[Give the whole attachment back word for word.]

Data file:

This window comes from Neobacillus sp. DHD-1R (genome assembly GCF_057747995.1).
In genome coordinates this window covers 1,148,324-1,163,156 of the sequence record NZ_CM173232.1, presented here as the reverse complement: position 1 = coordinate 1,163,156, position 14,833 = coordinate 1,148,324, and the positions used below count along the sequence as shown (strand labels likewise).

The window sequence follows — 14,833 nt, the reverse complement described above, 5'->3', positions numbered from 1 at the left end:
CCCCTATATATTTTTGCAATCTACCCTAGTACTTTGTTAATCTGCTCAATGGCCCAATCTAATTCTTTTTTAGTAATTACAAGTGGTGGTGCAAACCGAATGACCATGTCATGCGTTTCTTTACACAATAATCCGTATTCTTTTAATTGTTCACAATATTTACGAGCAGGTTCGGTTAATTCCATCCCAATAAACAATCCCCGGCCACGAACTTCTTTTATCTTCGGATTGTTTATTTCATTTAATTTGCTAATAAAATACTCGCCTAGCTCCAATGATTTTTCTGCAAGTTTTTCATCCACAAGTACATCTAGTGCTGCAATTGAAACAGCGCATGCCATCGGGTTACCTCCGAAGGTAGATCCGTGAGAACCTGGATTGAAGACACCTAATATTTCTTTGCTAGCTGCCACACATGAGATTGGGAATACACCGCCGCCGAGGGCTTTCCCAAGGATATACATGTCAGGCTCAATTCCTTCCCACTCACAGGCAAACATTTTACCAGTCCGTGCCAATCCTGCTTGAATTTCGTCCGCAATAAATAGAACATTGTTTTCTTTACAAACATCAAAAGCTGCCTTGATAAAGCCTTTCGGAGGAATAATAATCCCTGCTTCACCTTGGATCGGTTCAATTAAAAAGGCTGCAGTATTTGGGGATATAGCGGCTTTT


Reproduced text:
This window comes from Neobacillus sp. DHD-1R (genome assembly GCF_057747995.1).
In genome coordinates this window covers 1,148,324-1,163,156 of the sequence record NZ_CM173232.1, presented here as the reverse complement: position 1 = coordinate 1,163,156, position 14,833 = coordinate 1,148,324, and the positions used below count along the sequence as shown (strand labels likewise).

The window sequence follows — 14,833 nt, the reverse complement described above, 5'->3', positions numbered from 1 at the left end:
CCCCTATATATTTTTGCAATCTACCCTAGTACTTTGTTAATCTGCTCAATGGCCCAATCTAATTCTTTTTTAGTAATTACAAGTGGTGGTGCAAACCGAATGACCATGTCATGCGTTTCTTTACACAATAATCCGTATTCTTTTAATTGTTCACAATATTTACGAGCAGGTTCGGTTAATTCCATCCCAATAAACAATCCCCGGCCACGAACTTCTTTTATCTTCGGATTGTTTATTTCATTTAATTTGCTAATAAAATACTCGCCTAGCTCCAATGATTTTTCTGCAAGTTTTTCATCCACAAGTACATCTAGTGCTGCAATTGAAACAGCGCATGCCATCGGGTTACCTCCGAAGGTAGATCCGTGAGAACCTGGATTGAAGACACCTAATATTTCTTTGCTAGCTGCCACACATGAGATTGGGAATACACCGCCGCCGAGGGCTTTCCCAAGGATATACATGTCAGGCTCAATTCCTTCCCACTCACAGGCAAACATTTTACCAGTCCGTGCCAATCCTGCTTGAATTTCGTCCGCAATAAATAGAACATTGTTTTCTTTACAAACATCAAAAGCTGCCTTGATAAAGCCTTTCGGAGGAATAATAATCCCTGCTTCACCTTGGATCGGTTCAATTAAAAAGGCTGCAGTATTTGGGGATATAGCGGCTTTT